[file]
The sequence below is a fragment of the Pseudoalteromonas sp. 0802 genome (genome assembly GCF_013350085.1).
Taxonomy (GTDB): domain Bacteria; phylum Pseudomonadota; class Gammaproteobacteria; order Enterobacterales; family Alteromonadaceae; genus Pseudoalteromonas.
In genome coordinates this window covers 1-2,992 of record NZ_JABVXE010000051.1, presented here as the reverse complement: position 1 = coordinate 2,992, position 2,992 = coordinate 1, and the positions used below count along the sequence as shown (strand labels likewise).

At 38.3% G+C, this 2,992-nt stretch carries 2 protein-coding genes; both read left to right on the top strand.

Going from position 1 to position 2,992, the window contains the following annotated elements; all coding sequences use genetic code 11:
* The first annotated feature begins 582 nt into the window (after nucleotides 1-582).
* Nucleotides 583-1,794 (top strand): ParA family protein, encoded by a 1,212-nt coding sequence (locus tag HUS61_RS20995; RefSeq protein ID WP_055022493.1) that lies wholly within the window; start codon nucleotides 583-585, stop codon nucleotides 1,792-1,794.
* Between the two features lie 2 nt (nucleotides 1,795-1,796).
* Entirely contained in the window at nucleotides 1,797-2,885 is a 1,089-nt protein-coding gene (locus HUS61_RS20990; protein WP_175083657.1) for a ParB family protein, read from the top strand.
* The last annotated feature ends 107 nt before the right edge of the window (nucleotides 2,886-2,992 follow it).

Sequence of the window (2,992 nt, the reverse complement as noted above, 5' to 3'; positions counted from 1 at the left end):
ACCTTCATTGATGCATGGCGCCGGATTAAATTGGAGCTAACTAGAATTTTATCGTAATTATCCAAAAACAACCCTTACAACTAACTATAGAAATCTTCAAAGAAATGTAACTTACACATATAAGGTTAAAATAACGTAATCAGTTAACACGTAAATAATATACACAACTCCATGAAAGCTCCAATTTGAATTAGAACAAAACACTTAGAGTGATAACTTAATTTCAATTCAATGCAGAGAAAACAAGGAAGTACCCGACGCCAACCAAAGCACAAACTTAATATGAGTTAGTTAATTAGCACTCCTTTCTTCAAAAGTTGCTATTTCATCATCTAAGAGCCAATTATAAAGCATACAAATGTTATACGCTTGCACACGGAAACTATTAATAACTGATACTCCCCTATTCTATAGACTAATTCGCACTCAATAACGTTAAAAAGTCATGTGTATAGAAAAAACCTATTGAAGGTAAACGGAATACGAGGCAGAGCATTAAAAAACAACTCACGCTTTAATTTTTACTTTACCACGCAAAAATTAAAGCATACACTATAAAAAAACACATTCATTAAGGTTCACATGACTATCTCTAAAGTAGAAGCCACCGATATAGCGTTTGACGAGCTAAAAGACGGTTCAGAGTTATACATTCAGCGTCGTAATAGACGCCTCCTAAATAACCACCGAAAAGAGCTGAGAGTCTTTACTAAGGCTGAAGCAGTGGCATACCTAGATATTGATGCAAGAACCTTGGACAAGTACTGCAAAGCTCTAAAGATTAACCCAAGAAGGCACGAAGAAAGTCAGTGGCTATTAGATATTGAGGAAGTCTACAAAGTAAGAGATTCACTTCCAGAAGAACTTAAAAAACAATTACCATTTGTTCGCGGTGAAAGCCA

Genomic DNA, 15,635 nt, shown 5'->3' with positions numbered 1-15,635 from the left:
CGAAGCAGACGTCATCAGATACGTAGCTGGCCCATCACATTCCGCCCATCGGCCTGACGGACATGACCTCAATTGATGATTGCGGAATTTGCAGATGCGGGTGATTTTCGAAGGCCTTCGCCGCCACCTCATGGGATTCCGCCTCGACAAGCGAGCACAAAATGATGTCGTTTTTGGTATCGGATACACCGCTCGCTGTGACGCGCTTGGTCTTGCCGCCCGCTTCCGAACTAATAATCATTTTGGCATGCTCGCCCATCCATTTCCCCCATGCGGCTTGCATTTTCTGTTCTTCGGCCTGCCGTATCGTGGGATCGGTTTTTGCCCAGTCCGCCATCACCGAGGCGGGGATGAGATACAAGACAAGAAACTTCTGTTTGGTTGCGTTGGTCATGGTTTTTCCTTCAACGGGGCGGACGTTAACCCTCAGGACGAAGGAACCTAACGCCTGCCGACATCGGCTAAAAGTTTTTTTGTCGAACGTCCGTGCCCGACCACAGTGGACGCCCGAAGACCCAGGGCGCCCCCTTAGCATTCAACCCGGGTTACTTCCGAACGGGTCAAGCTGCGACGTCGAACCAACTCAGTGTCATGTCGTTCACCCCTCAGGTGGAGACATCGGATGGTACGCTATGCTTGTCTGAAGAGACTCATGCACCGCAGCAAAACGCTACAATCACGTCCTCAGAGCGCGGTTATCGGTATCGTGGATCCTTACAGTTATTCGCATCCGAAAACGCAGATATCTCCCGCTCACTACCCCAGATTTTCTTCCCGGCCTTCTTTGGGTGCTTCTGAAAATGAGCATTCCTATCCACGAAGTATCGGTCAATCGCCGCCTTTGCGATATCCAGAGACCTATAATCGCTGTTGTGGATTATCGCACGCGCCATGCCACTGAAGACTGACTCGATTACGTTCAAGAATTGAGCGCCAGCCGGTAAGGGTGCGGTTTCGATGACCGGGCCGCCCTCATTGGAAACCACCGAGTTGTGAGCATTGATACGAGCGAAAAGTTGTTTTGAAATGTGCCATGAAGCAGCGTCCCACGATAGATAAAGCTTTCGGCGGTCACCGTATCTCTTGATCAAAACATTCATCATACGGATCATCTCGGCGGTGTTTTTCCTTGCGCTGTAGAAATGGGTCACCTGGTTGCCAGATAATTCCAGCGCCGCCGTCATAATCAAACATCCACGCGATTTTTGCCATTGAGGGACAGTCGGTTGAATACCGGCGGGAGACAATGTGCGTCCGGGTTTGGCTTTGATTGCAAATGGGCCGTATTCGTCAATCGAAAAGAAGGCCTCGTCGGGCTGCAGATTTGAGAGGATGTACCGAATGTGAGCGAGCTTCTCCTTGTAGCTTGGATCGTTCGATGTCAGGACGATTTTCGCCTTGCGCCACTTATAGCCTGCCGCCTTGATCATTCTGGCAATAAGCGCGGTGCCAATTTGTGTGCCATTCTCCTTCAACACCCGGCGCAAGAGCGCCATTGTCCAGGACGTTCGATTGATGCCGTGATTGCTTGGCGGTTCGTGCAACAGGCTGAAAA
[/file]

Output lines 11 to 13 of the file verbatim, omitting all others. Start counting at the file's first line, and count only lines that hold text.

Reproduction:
Sequence of the window (2,992 nt, the reverse complement as noted above, 5' to 3'; positions counted from 1 at the left end):
ACCTTCATTGATGCATGGCGCCGGATTAAATTGGAGCTAACTAGAATTTTATCGTAATTATCCAAAAACAACCCTTACAACTAACTATAGAAATCTTCAAAGAAATGTAACTTACACATATAAGGTTAAAATAACGTAATCAGTTAACACGTAAATAATATACACAACTCCATGAAAGCTCCAATTTGAATTAGAACAAAACACTTAGAGTGATAACTTAATTTCAATTCAATGCAGAGAAAACAAGGAAGTACCCGACGCCAACCAAAGCACAAACTTAATATGAGTTAGTTAATTAGCACTCCTTTCTTCAAAAGTTGCTATTTCATCATCTAAGAGCCAATTATAAAGCATACAAATGTTATACGCTTGCACACGGAAACTATTAATAACTGATACTCCCCTATTCTATAGACTAATTCGCACTCAATAACGTTAAAAAGTCATGTGTATAGAAAAAACCTATTGAAGGTAAACGGAATACGAGGCAGAGCATTAAAAAACAACTCACGCTTTAATTTTTACTTTACCACGCAAAAATTAAAGCATACACTATAAAAAAACACATTCATTAAGGTTCACATGACTATCTCTAAAGTAGAAGCCACCGATATAGCGTTTGACGAGCTAAAAGACGGTTCAGAGTTATACATTCAGCGTCGTAATAGACGCCTCCTAAATAACCACCGAAAAGAGCTGAGAGTCTTTACTAAGGCTGAAGCAGTGGCATACCTAGATATTGATGCAAGAACCTTGGACAAGTACTGCAAAGCTCTAAAGATTAACCCAAGAAGGCACGAAGAAAGTCAGTGGCTATTAGATATTGAGGAAGTCTACAAAGTAAGAGATTCACTTCCAGAAGAACTTAAAAAACAATTACCATTTGTTCGCGGTGAAAGCCA

Genomic DNA, 15,635 nt, shown 5'->3' with positions numbered 1-15,635 from the left: